Elliot. The Debates of the several State Conventions, on the Adoption of the Federal Constitution (5 volume set)
Elliot. The Debates of the several State Conventions, on the Adoption of the Federal Constitution (5 volume set)

Elliot. The Debates of the several State Conventions, on the Adoption of the Federal Constitution (5 volume set)

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Elliot, Jonathan. The Debates of the several State Conventions, on the Adoption of the Federal Constitution (5 volume set); As recommended at the General Convention at Philadelphia, in 1787. Together with the Journal of the Federal Convention, Luther Martin's Letter, Yates's Minutes, Congressional Opinions, Virginia and Kentucky Resolutions of '98-99, and other Illustrations of the Constitution. Philadelphia: J. B. Lippincott Company, 1941. Reprint of the Second Edition. [8208]

Cover title: Elliot's Debates.

Two large books in maroon cloth. The first contains volumes 1, 2, and 3 of the original set; the second contains volumes 4 and 5. The books measure 6 1/2 x 9 inches, and take up 5 3/4 inches of shelf space. An ex academic library set from the non-circulating reference section. Standard library markups including white spine labels. Bindings are somewhat faded yet sound and tight, and the texts - apart from library stamps - are clean. Very good. Hardcover.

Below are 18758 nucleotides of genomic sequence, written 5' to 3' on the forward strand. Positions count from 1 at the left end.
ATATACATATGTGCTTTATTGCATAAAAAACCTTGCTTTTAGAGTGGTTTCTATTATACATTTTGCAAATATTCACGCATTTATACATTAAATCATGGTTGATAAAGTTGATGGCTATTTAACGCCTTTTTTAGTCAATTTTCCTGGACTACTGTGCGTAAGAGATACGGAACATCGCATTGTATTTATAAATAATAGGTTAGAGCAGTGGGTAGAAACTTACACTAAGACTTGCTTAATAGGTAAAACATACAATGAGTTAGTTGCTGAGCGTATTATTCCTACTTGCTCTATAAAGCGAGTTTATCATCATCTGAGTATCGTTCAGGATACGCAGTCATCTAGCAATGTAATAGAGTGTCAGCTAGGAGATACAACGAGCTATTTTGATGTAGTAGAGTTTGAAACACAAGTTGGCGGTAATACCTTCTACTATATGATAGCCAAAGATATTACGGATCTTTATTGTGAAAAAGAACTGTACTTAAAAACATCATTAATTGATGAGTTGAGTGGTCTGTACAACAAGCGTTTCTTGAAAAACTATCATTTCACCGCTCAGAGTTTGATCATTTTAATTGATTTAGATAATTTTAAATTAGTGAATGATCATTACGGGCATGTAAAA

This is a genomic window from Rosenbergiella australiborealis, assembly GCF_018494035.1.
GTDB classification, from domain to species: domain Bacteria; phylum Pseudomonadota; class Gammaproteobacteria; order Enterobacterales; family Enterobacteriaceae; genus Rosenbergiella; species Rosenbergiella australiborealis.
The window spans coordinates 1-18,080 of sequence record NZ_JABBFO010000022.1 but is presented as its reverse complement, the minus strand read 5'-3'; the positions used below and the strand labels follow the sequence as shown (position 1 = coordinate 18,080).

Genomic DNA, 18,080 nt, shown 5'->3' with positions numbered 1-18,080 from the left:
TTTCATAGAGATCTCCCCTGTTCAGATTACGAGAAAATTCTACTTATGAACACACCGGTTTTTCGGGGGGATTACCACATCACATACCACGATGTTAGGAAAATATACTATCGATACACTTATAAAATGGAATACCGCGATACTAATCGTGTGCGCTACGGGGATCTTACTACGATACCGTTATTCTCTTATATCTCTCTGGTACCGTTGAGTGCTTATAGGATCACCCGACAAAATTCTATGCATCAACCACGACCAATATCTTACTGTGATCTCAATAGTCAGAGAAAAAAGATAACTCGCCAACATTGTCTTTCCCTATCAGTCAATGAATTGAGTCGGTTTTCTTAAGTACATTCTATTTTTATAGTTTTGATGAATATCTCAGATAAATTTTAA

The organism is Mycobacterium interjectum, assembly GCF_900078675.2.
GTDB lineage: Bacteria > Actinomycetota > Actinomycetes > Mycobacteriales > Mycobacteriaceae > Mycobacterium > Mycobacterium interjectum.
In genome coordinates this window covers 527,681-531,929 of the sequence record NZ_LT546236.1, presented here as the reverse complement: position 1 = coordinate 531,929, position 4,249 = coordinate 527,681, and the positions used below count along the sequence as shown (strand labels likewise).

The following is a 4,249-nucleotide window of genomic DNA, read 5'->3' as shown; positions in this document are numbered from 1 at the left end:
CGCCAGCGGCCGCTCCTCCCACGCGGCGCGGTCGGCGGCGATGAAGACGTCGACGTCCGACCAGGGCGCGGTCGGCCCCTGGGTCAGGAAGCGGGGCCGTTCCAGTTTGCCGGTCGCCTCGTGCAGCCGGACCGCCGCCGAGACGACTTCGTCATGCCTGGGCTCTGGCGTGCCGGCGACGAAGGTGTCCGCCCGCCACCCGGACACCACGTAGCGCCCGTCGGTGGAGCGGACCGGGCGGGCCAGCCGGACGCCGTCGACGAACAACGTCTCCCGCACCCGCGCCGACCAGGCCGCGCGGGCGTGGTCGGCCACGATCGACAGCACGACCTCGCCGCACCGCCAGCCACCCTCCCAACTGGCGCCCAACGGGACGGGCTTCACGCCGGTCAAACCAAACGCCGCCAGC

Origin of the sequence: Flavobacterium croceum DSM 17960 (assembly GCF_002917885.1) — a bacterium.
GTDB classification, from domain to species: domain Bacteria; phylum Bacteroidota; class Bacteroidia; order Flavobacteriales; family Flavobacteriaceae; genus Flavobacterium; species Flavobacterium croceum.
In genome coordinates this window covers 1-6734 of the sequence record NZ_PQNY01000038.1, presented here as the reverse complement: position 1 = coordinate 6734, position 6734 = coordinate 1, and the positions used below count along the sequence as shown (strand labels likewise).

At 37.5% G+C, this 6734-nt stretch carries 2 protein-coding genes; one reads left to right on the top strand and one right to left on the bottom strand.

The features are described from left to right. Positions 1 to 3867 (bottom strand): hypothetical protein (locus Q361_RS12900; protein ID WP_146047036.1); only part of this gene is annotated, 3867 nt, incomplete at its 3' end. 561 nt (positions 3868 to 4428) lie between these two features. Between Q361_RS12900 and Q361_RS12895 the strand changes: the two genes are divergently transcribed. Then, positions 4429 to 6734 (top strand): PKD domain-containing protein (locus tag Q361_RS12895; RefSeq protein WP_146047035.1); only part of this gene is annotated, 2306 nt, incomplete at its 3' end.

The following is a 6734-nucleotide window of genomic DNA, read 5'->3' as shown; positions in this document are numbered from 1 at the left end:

A facsimile reprint of the five volume second edition of 1836, here bound into two large books. This print run was limited to 750 sets. Cover title: Elliot's Debates. This facsimile set was printed from the original plates of the second edition.

Several notices and recommendations received are at the front of the first volumes, including those from James Madison, Joseph Story, and J. C. Calhoun.

"A great body of valuable materials relative to the Federal Constitution is embraced in Mr. Elliot's work...The Debates and Proceedings of the General Convention, and the State Conventions, are given at large, as far as they have been reported. There is also a vast sum of matter touching the practice of the Constitution in the halls of Congress, and in the courts of the Union. Politicians must save labor by consulting it." - National Intelligencer, May 28, 1830.